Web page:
• WebSphere Studio Device Developer 5.7.1
  • RFID DDK

For the Premises Server machine, you need IBM WebSphere Premises Server 1.0.2, which includes:

  • DB2 8.1.4 Workgroup edition
  • WebSphere MQSeries 5.3 + CSD8 or upper (CSD9, CSD10).
  • WebSphere Application Server 5.1 + fixpack 1

Or, if you don't want to install WebSphere Premises Server, you can run the premises simulator on another desktop or laptop PC. See Start Kimono premises simulator or the Resources section for more information on setting up a premises simulator. In this article, we'll use a premises simulator instead of WebSphere Premises Server.

Hardware

  • A GPS device that supports NMEA message format. (You can use a GPS simulator for trial purposes. Several simulators are available for trial download. See Resources for more information.
  • A desktop or laptop PC to run RFID DDK. (We recommend you have at least 512K RAM and ensure that it can run WebSphere Studio Device Developer 5.7.1.)
  • A desktop or laptop PC to run WebSphere Premises Server. (We recommend at least 2 GB RAM. However, in this article, we'll use a premises simulator instead of WebSphere Premises Server. If you do this, you only need one desktop or laptop PC with at least 512K RAM.)

Step 1: Create a new workspace

Launch WebSphere Studio Device Developer and create a new workspace, such as C:\IBM\wsdd571\workspace\gps, as seen in Figure 4:

Figure 4. Create a workspace
Create a workspace

Step 2: Develop the GPS adapter

Use the IBM RFID DDK to develop a GPS adapter.

Create a new RFID Device Agent project

To create a RFID Device Agent project, do the following:

  1. From the workbench, select File => New => Other.
  2. In the Select a wizard dialog, select RFID Device Development Kit on the left and Device Agent Project on the right, then click Next, as shown in Figure 5:
    Figure 5. New Project dialog
    New Project dialog
  3. In the Create a New Device Agent project dialog, do the following:
    1. For Name, enter GpsNmea.
    2. For Package Base, enter com.ibm.gps.nmea.
    3. For Agent Type, select Reader Agent. (We'll treat the GPS as a RFID reader, and the location data as RFID tags.)
    4. Device Kit Device, select New Device Template
    5. Device Kit Transport, select New Transport Template
    6. Click Next.
    Figure 6. New Device Agent Project dialog
    New Device Agent Project dialog
  4. You'll be prompted to create Kimono example projects required by the generated code. Click Yes.
  5. The Kimono Projects dialog appears, as shown in Figure 7. Click Finish.
    Figure 7. Sample Kimono projects list
    Sample Kimono projects list

Once the Kimono sample projects are installed, the rest of the code is generated. This will take some time, so be patient. After the wizard completes, you'll see the new GpsNmeaReaderAgent project, as shown in Figure 8.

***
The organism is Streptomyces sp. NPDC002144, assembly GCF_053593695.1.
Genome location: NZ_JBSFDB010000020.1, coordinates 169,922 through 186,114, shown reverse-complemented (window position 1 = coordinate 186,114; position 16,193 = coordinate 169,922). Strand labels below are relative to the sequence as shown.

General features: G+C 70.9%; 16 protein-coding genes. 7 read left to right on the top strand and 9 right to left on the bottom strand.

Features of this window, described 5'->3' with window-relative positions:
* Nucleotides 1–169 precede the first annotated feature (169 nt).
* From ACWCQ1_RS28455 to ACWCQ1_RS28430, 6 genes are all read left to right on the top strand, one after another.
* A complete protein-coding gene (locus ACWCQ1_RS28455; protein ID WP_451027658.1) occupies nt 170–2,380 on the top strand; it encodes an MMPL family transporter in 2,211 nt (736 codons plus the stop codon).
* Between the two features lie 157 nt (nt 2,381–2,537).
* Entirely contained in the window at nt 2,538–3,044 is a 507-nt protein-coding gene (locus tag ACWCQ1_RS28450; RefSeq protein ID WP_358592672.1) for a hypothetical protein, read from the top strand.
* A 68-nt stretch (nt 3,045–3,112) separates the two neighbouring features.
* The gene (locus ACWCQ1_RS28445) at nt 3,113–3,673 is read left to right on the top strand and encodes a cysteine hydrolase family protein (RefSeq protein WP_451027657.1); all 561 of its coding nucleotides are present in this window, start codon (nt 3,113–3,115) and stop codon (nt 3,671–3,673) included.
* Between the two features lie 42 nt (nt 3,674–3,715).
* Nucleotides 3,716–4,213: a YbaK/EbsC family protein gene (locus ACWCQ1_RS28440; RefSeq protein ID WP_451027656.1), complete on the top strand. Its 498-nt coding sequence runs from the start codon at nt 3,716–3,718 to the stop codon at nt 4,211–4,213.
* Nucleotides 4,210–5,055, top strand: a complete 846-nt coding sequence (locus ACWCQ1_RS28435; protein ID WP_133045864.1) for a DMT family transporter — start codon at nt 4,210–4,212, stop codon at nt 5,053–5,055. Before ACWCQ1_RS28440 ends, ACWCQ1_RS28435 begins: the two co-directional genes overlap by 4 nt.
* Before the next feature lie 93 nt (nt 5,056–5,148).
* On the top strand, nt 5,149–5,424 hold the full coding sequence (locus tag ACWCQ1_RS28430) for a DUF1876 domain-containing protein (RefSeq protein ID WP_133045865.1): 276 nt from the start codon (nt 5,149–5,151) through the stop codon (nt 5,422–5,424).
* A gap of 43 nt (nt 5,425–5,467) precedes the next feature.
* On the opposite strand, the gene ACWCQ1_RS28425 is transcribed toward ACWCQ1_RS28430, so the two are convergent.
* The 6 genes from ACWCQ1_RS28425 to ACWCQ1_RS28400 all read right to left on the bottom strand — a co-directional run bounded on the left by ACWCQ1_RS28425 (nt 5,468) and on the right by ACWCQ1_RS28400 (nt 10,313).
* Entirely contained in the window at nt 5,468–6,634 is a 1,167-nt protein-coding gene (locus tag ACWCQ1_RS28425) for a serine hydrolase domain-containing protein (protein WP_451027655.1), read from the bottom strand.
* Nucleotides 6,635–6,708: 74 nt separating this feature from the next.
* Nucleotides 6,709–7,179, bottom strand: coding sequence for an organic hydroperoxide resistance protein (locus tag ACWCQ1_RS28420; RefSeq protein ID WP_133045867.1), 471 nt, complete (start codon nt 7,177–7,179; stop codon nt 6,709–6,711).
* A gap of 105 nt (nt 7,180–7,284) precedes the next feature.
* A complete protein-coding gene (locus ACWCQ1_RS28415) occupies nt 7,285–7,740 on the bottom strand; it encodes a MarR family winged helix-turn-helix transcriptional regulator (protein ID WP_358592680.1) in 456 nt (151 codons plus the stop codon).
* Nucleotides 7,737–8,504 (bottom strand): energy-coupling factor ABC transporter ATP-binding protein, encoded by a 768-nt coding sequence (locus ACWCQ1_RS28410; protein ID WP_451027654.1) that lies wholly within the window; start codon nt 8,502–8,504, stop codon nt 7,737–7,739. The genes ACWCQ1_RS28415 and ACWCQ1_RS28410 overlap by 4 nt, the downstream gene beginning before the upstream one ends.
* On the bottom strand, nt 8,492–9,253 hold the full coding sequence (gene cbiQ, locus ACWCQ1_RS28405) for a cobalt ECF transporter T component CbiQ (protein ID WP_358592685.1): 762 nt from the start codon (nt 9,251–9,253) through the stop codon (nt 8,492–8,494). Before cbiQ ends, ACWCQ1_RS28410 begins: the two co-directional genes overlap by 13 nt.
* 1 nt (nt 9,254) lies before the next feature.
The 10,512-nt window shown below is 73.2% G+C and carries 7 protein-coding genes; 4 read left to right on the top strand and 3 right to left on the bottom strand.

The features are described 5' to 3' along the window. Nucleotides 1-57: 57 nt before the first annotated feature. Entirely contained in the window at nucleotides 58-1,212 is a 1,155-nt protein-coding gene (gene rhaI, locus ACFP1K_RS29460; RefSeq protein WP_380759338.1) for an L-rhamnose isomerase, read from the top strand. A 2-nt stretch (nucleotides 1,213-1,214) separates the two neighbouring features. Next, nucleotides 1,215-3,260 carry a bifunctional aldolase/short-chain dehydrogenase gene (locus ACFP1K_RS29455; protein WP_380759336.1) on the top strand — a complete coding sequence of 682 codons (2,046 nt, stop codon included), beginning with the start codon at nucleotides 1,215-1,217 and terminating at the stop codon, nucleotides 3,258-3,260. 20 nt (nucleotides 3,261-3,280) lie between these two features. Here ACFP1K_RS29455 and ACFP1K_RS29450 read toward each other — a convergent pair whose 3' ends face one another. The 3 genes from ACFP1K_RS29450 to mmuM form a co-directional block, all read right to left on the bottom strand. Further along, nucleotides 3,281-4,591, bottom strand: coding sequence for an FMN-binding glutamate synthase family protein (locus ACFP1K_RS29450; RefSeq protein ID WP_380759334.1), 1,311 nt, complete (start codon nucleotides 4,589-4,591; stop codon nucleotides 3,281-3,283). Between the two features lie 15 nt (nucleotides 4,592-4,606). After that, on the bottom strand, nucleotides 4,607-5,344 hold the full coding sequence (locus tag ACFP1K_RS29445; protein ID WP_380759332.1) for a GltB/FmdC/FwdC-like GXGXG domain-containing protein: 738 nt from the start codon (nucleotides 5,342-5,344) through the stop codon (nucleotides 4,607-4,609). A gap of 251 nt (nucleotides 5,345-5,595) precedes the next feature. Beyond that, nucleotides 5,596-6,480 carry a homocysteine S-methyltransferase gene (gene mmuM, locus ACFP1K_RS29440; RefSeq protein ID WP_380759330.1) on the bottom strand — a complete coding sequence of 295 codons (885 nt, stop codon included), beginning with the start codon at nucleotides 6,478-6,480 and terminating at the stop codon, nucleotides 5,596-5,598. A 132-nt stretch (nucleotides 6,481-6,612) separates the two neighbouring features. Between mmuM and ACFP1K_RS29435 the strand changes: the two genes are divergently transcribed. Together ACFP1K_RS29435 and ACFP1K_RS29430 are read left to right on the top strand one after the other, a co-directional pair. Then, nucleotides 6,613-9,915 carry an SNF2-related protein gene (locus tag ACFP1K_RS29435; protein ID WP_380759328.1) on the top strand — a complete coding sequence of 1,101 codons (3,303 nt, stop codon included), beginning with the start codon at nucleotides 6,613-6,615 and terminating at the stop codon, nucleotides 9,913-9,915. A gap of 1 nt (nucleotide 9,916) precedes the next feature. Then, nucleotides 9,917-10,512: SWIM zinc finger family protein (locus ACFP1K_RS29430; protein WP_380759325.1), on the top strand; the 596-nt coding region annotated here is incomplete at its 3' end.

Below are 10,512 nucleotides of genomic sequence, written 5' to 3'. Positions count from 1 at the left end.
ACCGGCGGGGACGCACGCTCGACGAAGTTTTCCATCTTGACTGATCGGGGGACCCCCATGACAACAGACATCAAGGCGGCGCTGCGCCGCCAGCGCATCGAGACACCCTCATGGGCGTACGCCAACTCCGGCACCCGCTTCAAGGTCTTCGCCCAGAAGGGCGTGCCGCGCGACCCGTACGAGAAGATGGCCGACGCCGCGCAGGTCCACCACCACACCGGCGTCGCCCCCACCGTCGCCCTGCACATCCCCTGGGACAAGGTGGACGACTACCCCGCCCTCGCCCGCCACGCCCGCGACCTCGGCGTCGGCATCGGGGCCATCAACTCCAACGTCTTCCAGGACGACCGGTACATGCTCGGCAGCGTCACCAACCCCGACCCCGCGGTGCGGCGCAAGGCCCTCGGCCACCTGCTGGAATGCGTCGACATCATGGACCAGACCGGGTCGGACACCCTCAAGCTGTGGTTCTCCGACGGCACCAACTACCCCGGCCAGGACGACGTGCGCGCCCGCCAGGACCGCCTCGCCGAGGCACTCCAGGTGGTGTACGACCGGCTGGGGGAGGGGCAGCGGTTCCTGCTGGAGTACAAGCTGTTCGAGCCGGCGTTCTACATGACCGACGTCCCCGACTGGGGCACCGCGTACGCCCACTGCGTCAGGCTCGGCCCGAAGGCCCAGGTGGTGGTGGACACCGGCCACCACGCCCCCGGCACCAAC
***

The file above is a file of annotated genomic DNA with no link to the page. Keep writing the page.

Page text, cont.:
Figure 8. The new GpsNmeaReaderAgent project and Sample Kimono projects
The new GpsNmeaReaderAgent project and Sample Kimono projects

GpsNmeaReaderAgent is the new customized Reader Agent generated by the wizard. You'll need to modify this project so that it can function within the edge controller architecture or simulated environment. You'll learn how to do this in Modify GpsNmeaReaderAgent and ControllerAgent.

Create a CML file for the GPS Nmea device layer

The RfidIbmTutorialReaderDevice project is generated by the RFID DDK when you selected New Adapter Template in the New Device Agent wizard. Because it's only a template, you need to modify the content of this CML file for our GPS adapter by doing the following:

  1. Expand RfidIbmTutorialReaderDevice project, then RfidIbmTutorialReaderDeviceDevelopment, as seen in Figure 9.
    Figure 9. Generated RfidIbmTutorialReaderDevice.cml file
    Generated RfidIbmTutorialReaderDevice.cml file
  2. Open RfidIbmTutorialReaderDevice.cml with a text editor. Sample CML for a GPS adapter is shown in the code snippet below, which is a fragment of the NMEA GPSCML. As you can see, the content for GPRMC is separated by “,” or “*”.
    $GPRMC,220516,A,5133.82,N,00042.24,W,173.8,231.8,130694,004.2,W*70
    220516Time Stamp
    AValidity - A-ok, V-invalid
    5133.82Current Latitude
    NNorth/South
    Current LongitudeCurrent Longitude
    WEast/West
    173.8Speed in knots
    231.8True course
    130694Date Stamp
    004.2Variation
    WEast/West
    *70Checksum
    <signal id="GPRMC">
    	<rate>1000</rate>
    	<message id="GPRMCMessage">
    		<ascii>$GPRMC</ascii>
    		<tokens>,*\n</tokens>
    		<parameters type="Map"> 
    			<parameter type="numericstring">
    				<key>Time</key>
    				<field>1</field>
    			</parameter>
    			<parameter>
    				<key>Status</key>
    				<field>2</field>
    			</parameter>
    			<parameter type="numericstring">
    				<key>Latitude</key>
    				<field>3</field>
    			</parameter>
    			<parameter>
    				<key>HemisphereNorthSouth</key>
    				<field>4</field>
    			</parameter>
    			<parameter type="numericstring">
    				<key>Longitude</key>